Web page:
America has a looming water health crisis and no one seems interested in talking about it.
Over the last year many Americans have likely heard of the lead poisoning affecting the drinking water of Flint, Michigan. We have heard the horror stories of children being sickened due to the failure of Flint’s bureaucracies and failing infrastructure. However, a new report from the Natural Resources Defense Council reveals that Americans in every state are suffering because of failing infrastructure, under-reporting of violations, and lax enforcement of drinking water standards. The NRDC is an environmental advocacy group based in New York City.
The report, “Threats on Tap: Widespread Violations Highlight Need for Investment in Water Infrastructure and Protections,” found close to 80,000 violations of drinking water standards in every state in the U.S.
“Very small systems found in rural or sparsely populated areas account for more than half of all health-based violations, and nearly 70 percent of all violations,” the NRDC writes.
Rural towns with smaller water systems are often unable to cover the financial and technological burden required to upgrade infrastructure which could reduce the amount of contaminants in the water.
The report concludes that nearly one in four Americans receive their drinking water from systems which fail to meet federal health standards. This failure is exacerbated by a lack of reporting these violations, as well as a lack of enforcement when violations are reported. The council’s report indicates that water contamination is not exclusive to Flint, but rather, Flint is representative of a national water crisis.
“America is facing a nationwide drinking water crisis that goes well beyond lead contamination,” said Erik Olson, Health Program Director at NRDC and a report co-author.
“The problem is two-fold: there’s no cop on the beat enforcing our drinking water laws, and we’re living on borrowed time with our ancient, deteriorating water infrastructure.
We take it for granted that when we turn on our kitchen tap, the water will be safe and healthy, but we have a long way to go before that is reality across our country.”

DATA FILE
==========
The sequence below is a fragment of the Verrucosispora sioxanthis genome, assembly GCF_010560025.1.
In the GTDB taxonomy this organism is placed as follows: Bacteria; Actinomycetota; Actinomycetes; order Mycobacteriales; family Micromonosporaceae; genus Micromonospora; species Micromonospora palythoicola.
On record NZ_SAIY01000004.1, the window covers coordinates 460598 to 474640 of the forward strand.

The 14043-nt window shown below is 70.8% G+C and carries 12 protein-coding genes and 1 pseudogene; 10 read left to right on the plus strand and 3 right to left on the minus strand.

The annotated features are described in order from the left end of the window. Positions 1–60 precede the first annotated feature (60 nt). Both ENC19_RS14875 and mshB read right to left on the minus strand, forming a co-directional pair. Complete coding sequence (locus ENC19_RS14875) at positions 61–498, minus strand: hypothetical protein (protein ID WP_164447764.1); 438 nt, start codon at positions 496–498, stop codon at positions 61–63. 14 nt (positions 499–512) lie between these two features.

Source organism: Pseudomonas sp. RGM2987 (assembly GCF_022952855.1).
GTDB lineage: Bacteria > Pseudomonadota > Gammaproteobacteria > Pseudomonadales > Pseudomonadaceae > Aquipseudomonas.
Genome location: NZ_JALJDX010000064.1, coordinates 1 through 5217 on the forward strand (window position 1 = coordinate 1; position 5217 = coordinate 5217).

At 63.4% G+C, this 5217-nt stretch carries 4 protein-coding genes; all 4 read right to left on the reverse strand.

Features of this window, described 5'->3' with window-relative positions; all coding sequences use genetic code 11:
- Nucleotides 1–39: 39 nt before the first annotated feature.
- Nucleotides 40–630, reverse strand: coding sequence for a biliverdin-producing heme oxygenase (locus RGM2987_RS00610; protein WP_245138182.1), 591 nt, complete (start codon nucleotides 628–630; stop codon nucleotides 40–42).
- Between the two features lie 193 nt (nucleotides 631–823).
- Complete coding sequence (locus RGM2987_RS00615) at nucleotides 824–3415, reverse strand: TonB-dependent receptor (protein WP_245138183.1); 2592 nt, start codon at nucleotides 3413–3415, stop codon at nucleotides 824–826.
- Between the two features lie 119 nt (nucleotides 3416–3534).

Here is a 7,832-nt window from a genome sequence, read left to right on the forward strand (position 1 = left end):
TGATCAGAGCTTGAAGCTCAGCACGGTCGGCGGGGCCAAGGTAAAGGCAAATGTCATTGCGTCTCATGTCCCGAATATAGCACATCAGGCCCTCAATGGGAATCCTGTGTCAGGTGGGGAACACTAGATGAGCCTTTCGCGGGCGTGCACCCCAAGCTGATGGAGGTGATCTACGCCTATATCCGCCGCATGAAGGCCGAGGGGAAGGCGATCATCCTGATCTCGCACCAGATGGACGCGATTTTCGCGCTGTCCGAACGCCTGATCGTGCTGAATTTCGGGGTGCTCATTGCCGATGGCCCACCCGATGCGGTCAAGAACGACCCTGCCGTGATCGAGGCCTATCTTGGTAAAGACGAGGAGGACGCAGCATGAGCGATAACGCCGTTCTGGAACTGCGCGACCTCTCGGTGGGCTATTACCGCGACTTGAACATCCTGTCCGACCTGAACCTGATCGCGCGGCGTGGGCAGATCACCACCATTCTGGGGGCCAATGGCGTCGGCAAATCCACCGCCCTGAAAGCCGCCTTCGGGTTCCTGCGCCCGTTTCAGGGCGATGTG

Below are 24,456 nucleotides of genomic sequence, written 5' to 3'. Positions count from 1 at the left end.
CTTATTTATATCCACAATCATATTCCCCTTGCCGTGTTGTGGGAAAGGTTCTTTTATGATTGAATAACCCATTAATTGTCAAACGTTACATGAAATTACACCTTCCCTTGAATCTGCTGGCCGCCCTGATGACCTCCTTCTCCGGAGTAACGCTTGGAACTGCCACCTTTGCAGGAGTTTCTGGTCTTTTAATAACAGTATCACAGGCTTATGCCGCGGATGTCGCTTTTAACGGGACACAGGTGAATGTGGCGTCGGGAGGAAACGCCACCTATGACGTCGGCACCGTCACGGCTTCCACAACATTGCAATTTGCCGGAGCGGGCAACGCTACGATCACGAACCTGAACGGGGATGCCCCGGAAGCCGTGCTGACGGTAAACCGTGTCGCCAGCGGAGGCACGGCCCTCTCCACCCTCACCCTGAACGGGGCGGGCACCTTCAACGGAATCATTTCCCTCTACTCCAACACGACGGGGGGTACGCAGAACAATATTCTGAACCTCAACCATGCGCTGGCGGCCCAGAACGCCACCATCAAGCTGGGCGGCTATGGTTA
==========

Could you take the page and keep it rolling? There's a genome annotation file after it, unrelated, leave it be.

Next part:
Of all the states with health-based violations, Texas comes in at number one, followed by Puerto Rico, Ohio, Maryland, and Kentucky. The authors believe the problem will only get worse under the Trump administration amid calls for cutting the budget of the EPA.
The council analyzed data from the U.S. Environmental Protection Agency. This data found some 27 million people are using water-distribution systems which are responsible for around 12,000 health-based violations. These violations involve amounts of contaminants in the water supply well above federal health and safety standards. The contaminants include lead, nitrates, and pesticides.
The NRDC report comes on the heels of a multi-part investigation published by USA Today in March of this year. The investigation found almost 2,000 water systems in all 50 states with excessive levels of lead contamination. “The water systems, which reported lead levels exceeding Environmental Protection Agency [EPA] standards, collectively supply water to 6 million people,” according to reporters Alison Young and Mark Nichols.
The full impact of these reports can be understood when compared to a recent study published in the Journal of the American Medical Association. The study, “Association of Childhood Blood Lead Levels With Cognitive Function and Socioeconomic Status at Age 38 Years and With IQ Change and Socioeconomic Mobility Between Childhood and Adulthood,” concluded that children with elevated levels of lead in their blood at age 11 were likely to grow into adults with lower cognitive function and lower-status jobs than their parents.
The researchers followed around 1,000 children born in Dunedin, New Zealand in the early 1970s. The children who tested positive for lead in 1983 were more likely to have lower IQs and lower socioeconomic status three decades later. The researchers accounted for the children’s IQs, their mothers’ IQs and their social-economic background and still found the negative associations.
Despite these studies and a fairly obvious crisis at hand, the average American seems to be completely ignorant to the issue. A quick search regarding the NRDC shows only one article from The New York Times. Why is there an absence of reporting on an issue so vital which obviously affects all Americans?
Mae Wu, a senior attorney with the council’s health program, told the Times the data is “not sexy,” making it difficult to motivate lawmakers to fund new infrastructure and improve drinking water standards.
Whether the data is sexy or not, this is one issue that should be on the forefront of every single person’s mind. Without clean water we die. Water literally is life. Let’s do our work to spread this information and call for improved drinking water.